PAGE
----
It has been a while. I wish I was prolific but alas things get in the way. This week I spent the week organizing a secondary meeting out “west” to accommodate some club members that cannot possibly get to our normal weekday and evening meet up in the North of Dallas. As a result we are having a Saturday meet up in Arlington for club members out towards that center of activity. Writing letters, making pdf attachments and creating mailing lists made me feel somewhat useful again. A rhetorical question for some of you old timers out there…..Have you ever felt discounted by your age? It almost seems as though younger folk discount our older folk’s “shelf stock” of ability due to our advancing age. If they only knew……
I had an interesting discussion with a friend about contesting and competition in general. The long and short of it is my friend was disappointed in his results when compared to a second buddy near him that had a comparable station. After much analysis (and I mean sliced every way from Sunday analysis) it came down to his friends use of “spotting” nets vs his use of “no spotting nets”. For my friend, search and pounce on his own was “his” fun. Digging them out on his own was a special aspect of his contesting fun that in all essence “Kept him coming back year after year”. Well, talk about apples and oranges….Firstly, the scores were not that much different, secondly, the hours in seat were similar. The difference came from being assisted. After a lot of thought we mutually came to the conclusion that changing his game to compete with his buddy most likely would spoil some aspects of what he enjoyed and may ruin his “fun”. IMHO that isn’t worth a better score.
Almost every station/operator is unique. If you are competing, then make yourself the target rich environment. Year over year comparisons with your station and your equipment are what matter most. Are we improving, losing or just marking time? There is far too much variation in geography, equipment, and a persons “personal equation” to make external comparisons anything more than academic.
The nature of the human animal is to be competitive. We humans almost always turn whatever we are doing into a sport. We have to be disciplined enough to recognize that sport and competition cannot ruin our enjoyment of things. To that end I am reexamining my core principles with respect to my hobbies. What keeps me coming back? With Radio Sport for me it is mostly social. Sure breaking a pileup late on a Sunday against impossible odds for a new mult is certainly fun. But being part of the shared effort by joining into something is more fun. Perhaps this is why I enjoy Multi-Single so much more than any other category of contesting. It leaves time to sleep, cook, eat and spin those tales that ultimately become the most cherished contesting (lo radio) memories. Ive left a lot unsaid here. Anyone that has participated in any sort of radio contesting will undoubtedly know what I am talking about. It is, after all, as much about people as it is about winning, losing and applied technology.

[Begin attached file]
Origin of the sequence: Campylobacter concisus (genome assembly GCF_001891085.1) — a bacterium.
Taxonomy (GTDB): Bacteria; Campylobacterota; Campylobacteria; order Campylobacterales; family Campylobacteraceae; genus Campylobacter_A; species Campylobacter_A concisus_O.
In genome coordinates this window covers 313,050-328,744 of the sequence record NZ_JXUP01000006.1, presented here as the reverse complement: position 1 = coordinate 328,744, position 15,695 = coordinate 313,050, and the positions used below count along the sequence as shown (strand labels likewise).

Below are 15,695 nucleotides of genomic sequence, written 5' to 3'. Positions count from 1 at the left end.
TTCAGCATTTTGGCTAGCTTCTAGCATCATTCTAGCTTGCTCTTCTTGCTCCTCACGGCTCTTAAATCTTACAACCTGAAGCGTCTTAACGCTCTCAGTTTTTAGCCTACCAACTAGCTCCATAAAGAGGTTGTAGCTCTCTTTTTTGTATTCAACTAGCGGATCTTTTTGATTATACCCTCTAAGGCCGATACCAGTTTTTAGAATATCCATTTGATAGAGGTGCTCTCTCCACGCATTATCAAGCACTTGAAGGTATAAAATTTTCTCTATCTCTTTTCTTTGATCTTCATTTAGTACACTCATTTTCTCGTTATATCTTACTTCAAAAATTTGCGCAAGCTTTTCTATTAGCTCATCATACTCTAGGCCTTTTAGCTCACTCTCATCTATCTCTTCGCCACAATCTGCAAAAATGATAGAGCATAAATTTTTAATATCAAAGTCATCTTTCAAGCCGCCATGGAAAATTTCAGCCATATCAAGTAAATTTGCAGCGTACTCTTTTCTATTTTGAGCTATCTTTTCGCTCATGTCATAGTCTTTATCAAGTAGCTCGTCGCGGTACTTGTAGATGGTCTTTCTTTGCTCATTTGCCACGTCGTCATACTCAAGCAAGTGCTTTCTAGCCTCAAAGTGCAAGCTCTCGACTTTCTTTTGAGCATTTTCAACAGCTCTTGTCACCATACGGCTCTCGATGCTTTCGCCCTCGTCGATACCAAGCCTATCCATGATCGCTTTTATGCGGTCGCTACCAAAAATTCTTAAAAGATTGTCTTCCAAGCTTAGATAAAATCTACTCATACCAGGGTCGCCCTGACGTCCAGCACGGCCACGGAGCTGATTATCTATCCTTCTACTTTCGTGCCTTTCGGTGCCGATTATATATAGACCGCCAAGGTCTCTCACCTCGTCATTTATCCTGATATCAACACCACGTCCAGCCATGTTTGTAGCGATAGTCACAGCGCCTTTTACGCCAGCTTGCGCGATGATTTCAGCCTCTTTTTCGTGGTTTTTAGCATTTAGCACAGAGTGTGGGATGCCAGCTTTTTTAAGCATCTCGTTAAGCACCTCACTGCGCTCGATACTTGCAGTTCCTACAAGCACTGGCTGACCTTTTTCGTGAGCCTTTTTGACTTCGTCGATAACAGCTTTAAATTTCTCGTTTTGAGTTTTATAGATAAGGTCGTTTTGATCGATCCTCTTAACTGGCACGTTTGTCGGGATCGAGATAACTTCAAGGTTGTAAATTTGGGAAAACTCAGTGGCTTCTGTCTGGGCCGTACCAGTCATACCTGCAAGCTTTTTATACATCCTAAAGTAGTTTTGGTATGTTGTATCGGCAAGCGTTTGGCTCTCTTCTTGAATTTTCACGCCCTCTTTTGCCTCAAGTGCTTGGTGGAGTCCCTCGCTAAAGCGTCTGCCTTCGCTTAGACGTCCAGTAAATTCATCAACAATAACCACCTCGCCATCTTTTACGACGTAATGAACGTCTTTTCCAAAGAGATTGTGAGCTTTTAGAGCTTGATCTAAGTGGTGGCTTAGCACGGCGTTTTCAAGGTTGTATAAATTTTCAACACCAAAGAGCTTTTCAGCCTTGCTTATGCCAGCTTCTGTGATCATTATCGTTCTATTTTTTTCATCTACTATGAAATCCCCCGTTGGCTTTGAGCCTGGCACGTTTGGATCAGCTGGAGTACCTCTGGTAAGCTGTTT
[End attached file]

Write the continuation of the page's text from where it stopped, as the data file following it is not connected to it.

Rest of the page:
This brings me to my last point. Peer pressure to perform. For better or worse, Radio Sporting tosses the best in with the least. That is part of its’ charm and also a curse. This occurs locally, nationally, and world wide. If you are a club member, the natural tendency is to gravitate toward having performance anxiety. Not in the usual sense but with radios! There’s that peer pressure again. One may tend to “not show up” because of perceived lack of score or not enough time to do well or make a worthy contribution. Nonsense! Lets not get the little mixed up with the big as my father used to tell me. You’re playing on a worldwide stage but your only competing with yourself. What you do year over year is what matters if competition is your draw.It is possible that competition is not your draw in which case _any_ score submitted is a good score. It is, after all, your fun! This has to remain fun or we all go away. To that end I suggest we all revisit our core reasons for playing at Radio Sport. Find those elements that keep you coming back and build on them. At the same time recognize that your core elements change over time and be sensitive to those changes. That, my friends, will keep us grounded and help us to find rewards with our pastimes over many years.
Thanks for reading my Blog. Best, Chas W5PG